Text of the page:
Who helps you in the dark? (In your pits, your mental rock bottom - who is your hero?)

My husband, for sure. He can see the anxiety brewing a mile off and he’s always ready to help calm me down. My best friend too is a constant, life-affirming presence; I always feel better for talking to her. 

What helps you in the light? (Mediation? Procrastination? Perspiration? People?)

Exercise definitely helps. I haven’t really gotten back into things since having kids but I used to love to run. I have a place in the Royal Parks Half Marathon this autumn so I really need to start training again! I’m fundraising for a charity I’m a trustee of called A Mile in Her Shoes (we offer running opportunities for women vulnerable to homelessness) and so I’m really determined to do well! 

Is it hard to talk about your mental health? (Doesn’t mean on Instagram necessarily, but do you feel the stigma is lifting and so you feel safe to speak your mind, even if it is possible ‘mental’?)

I used to find it completely impossible. Now, I’m pretty open about having anxiety and I will usually share when I’m feeling a bit sketchy. I think there is a stigma still, but things are improving. I wonder if I’d feel the same if I felt I had a more ‘serious’ mental health issue though... 

Where’s your head at? 

It’s fairly good. I am busy with a new charitable project (to provide free sanitary products to local schools for girls who might otherwise go without - check out @TheRedBoxProjectStokey on Facebook!) and it is making me feel productive and really positive about my local community.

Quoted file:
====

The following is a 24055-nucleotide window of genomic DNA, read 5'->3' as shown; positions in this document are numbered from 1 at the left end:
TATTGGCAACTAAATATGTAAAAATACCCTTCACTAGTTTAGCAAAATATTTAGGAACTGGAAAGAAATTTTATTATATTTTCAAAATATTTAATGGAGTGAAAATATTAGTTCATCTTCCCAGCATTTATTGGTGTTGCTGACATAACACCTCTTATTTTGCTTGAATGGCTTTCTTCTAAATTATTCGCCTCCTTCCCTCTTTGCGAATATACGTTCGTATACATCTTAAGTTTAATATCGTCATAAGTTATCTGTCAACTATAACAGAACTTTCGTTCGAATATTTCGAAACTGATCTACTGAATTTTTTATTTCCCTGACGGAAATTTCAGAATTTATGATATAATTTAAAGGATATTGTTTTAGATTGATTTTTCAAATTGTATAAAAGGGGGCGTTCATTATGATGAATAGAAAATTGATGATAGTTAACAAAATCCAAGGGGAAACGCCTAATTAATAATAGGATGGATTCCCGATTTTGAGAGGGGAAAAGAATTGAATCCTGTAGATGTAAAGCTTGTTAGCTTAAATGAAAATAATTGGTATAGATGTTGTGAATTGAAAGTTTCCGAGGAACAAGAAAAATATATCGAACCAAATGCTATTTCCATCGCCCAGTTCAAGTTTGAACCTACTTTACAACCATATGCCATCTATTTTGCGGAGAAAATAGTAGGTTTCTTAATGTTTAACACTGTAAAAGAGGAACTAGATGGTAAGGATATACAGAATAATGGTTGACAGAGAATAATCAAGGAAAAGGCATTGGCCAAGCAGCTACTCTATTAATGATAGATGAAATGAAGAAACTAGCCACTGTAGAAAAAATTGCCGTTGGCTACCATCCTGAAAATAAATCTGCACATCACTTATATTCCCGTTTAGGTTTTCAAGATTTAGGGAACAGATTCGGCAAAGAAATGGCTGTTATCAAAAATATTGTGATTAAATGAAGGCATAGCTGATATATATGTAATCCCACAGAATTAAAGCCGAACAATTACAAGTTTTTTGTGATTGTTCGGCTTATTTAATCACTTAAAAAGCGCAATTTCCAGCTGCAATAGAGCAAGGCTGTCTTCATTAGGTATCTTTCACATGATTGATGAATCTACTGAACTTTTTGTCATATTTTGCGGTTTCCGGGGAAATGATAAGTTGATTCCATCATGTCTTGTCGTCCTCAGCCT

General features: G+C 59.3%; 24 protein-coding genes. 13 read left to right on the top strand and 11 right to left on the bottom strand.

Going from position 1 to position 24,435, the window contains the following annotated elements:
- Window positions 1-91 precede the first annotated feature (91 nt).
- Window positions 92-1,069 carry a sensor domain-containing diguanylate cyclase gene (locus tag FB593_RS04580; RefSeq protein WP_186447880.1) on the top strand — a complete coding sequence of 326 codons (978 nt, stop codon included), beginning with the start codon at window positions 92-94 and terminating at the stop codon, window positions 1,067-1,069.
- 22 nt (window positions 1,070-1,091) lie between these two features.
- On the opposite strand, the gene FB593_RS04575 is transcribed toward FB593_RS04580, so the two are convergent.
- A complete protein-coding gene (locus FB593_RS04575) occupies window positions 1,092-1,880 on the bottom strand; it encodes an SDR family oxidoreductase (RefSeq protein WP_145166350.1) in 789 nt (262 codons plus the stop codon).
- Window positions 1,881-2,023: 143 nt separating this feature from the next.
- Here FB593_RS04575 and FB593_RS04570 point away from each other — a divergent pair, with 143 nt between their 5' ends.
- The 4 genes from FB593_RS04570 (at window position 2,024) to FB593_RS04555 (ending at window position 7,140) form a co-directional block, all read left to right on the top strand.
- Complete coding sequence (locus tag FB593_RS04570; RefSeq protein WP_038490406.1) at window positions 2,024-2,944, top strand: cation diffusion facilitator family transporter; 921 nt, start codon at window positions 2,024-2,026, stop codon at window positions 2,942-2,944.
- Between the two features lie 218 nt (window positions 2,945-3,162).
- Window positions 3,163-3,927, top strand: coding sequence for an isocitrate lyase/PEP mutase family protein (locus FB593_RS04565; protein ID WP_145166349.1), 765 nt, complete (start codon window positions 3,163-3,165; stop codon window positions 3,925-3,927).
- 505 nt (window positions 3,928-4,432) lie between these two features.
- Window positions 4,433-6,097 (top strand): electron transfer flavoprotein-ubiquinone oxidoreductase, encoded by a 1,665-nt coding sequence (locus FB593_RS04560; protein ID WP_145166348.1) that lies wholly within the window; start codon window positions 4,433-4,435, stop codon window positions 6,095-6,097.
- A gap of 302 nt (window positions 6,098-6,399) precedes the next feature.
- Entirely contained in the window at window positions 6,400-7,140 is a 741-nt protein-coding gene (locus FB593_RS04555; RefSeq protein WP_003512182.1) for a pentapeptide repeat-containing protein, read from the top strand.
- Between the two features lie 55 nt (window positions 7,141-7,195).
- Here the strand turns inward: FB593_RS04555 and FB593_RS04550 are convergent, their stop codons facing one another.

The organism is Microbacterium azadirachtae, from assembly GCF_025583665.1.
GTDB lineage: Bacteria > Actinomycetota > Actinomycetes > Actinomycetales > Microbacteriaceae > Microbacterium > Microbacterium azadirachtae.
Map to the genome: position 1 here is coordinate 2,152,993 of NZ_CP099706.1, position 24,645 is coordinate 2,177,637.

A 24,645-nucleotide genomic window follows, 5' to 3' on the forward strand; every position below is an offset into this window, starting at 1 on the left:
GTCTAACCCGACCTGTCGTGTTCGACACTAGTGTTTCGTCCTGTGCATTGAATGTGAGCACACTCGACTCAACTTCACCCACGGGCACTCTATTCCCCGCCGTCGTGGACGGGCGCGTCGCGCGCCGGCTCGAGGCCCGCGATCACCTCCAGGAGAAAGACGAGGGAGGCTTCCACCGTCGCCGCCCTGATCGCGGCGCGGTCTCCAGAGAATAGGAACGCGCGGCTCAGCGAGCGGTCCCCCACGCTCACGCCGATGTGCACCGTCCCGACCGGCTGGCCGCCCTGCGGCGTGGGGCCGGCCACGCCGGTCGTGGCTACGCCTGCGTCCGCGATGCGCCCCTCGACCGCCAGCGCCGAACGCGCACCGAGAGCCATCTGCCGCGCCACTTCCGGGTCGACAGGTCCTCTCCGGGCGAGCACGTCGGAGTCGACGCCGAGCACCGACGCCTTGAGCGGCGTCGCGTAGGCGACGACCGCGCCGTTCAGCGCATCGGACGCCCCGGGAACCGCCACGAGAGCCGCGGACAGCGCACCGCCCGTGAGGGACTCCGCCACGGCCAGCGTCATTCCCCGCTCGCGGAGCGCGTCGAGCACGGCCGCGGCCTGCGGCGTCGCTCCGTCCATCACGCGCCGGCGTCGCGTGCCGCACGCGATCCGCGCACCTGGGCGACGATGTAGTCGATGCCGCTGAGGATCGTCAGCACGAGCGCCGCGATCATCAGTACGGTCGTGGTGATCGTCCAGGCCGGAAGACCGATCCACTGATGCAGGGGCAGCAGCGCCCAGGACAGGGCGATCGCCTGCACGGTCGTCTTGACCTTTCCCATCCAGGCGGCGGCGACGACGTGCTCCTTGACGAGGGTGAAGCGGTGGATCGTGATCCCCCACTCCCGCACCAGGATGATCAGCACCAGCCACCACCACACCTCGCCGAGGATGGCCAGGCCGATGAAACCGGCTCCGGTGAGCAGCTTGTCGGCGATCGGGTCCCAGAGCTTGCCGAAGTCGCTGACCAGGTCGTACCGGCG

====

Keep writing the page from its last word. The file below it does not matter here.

Soft play or rehab?

Soft play, but only if there’s another adult there. I need man-to-man marking on the kids, otherwise I get really stressed! I quite like the idea of rehab in many ways (assuming my ridiculous idea of it being like a spa with a few therapy sessions thrown in is correct) but I think I would feel too sad being away from my family. I recently had my first ever night away from the kids (in hospital disappointingly, rather than a romantic trip away with the husband) and the separation felt bruising.

Jacobs Creek or Jacobs Cracker?

Jacobs Cracker please! I bloody love cheese. 

Nut job or nut allergy? 

Nut job, I think (see above). 

Self care or self sabotage?

Self care these days; I haven’t time for the tiredness and paranoia of self-sabotage. Children wait for no hangovers. 

Journal or jog?

Journal (well, blogging) at the moment; jogging soon. No, seriously, very soon. 

Ask for help or happy to hermit? 

Happy to hermit but getting better at asking for help. 


Gemma writes about motherhood, being a stay-at-home parent, extended breastfeeding, how bad sleep deprivation can feel like you're dying, the fact her daughter doesn’t seem to like her much, and anything else she can find to worry about at 

Instagram @gem_abbott

If you are interested in either of the charitable projects she mentioned, you can find out more at and

If you'd like to read more conversations with Mental Muthas, click HERE.

Women talking unashamedly about their mental health and parenting innit.